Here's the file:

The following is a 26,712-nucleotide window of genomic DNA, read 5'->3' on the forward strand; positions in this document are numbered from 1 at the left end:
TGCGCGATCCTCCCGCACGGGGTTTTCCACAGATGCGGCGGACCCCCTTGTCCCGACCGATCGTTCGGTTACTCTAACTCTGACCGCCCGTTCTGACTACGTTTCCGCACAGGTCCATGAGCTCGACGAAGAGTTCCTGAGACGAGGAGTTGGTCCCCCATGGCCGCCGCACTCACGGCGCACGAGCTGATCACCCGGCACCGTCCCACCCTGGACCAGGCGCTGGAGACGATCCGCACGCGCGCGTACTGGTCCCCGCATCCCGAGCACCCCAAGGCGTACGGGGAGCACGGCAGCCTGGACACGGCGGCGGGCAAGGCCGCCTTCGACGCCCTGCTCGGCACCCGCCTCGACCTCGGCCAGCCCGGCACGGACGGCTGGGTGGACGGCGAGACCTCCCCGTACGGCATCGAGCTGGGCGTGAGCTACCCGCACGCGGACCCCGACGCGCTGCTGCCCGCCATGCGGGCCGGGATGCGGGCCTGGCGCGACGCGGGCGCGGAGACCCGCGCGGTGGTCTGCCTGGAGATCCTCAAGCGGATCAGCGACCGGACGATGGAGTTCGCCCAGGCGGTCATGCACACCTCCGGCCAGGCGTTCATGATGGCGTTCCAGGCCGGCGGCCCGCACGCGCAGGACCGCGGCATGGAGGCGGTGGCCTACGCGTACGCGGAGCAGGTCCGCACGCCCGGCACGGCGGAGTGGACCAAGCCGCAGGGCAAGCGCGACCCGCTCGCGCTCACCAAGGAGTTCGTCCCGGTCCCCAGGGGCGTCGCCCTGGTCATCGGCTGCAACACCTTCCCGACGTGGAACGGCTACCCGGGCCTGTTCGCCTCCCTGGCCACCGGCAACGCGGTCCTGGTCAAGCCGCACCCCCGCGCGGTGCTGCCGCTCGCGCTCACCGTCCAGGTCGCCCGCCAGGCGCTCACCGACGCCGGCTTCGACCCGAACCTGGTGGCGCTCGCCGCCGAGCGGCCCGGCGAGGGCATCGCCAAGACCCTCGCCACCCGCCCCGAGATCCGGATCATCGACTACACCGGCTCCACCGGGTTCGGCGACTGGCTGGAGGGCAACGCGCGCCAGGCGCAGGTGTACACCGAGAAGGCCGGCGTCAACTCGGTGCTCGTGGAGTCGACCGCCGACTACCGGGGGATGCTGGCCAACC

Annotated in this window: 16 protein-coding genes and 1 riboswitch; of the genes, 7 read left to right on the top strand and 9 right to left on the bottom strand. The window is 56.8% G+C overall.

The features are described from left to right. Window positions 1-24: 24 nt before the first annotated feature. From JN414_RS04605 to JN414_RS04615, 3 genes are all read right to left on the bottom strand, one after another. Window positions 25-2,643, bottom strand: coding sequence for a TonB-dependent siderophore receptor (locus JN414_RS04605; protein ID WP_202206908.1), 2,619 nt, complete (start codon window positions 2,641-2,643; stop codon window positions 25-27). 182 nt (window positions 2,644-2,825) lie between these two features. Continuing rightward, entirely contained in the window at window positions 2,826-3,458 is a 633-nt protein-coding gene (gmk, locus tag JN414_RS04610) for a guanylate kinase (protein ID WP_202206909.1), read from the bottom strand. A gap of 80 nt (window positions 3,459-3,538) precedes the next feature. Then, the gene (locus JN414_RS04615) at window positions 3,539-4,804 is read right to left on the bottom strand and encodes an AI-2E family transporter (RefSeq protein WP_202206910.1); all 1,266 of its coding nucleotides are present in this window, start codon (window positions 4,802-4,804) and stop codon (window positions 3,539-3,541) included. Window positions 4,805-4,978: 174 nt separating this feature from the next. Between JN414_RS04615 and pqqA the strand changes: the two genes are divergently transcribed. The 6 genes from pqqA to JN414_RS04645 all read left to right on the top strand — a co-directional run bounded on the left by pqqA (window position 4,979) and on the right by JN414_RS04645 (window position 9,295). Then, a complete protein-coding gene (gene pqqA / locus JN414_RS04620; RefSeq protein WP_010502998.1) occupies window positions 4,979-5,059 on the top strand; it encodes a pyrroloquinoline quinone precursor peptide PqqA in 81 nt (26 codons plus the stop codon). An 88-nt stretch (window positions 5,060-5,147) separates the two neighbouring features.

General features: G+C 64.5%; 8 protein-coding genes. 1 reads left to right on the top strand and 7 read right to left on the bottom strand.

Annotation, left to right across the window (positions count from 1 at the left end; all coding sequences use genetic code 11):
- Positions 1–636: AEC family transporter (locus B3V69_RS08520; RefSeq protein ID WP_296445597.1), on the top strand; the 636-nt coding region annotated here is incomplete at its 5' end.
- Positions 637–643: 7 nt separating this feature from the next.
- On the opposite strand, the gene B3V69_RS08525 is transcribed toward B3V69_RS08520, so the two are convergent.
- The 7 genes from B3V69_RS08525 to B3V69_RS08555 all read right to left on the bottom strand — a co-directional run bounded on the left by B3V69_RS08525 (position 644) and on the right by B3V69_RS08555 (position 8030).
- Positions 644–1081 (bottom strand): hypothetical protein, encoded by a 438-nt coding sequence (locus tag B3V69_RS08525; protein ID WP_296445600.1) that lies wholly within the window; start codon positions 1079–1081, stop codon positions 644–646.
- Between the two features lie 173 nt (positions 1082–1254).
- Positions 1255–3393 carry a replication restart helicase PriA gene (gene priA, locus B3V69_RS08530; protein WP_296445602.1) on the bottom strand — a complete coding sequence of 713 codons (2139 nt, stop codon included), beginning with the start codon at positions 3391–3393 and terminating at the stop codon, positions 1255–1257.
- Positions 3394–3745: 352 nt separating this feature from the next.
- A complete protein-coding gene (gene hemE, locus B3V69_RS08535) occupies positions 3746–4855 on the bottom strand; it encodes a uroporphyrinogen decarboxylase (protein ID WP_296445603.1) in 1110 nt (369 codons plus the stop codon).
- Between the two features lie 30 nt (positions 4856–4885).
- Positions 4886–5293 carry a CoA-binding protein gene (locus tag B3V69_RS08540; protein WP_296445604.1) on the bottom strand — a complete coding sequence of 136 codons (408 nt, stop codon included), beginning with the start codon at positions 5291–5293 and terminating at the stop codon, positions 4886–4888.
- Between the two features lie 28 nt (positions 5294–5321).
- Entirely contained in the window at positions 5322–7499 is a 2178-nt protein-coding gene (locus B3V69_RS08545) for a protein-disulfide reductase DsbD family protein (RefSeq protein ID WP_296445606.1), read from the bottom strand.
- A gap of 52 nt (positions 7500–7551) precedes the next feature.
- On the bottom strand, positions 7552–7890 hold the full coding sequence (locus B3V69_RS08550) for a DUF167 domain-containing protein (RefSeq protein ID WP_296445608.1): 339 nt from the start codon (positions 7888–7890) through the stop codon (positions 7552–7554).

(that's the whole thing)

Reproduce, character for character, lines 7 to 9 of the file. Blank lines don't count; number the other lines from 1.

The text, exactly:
- Positions 1–636: AEC family transporter (locus B3V69_RS08520; RefSeq protein ID WP_296445597.1), on the top strand; the 636-nt coding region annotated here is incomplete at its 5' end.
- Positions 637–643: 7 nt separating this feature from the next.
- On the opposite strand, the gene B3V69_RS08525 is transcribed toward B3V69_RS08520, so the two are convergent.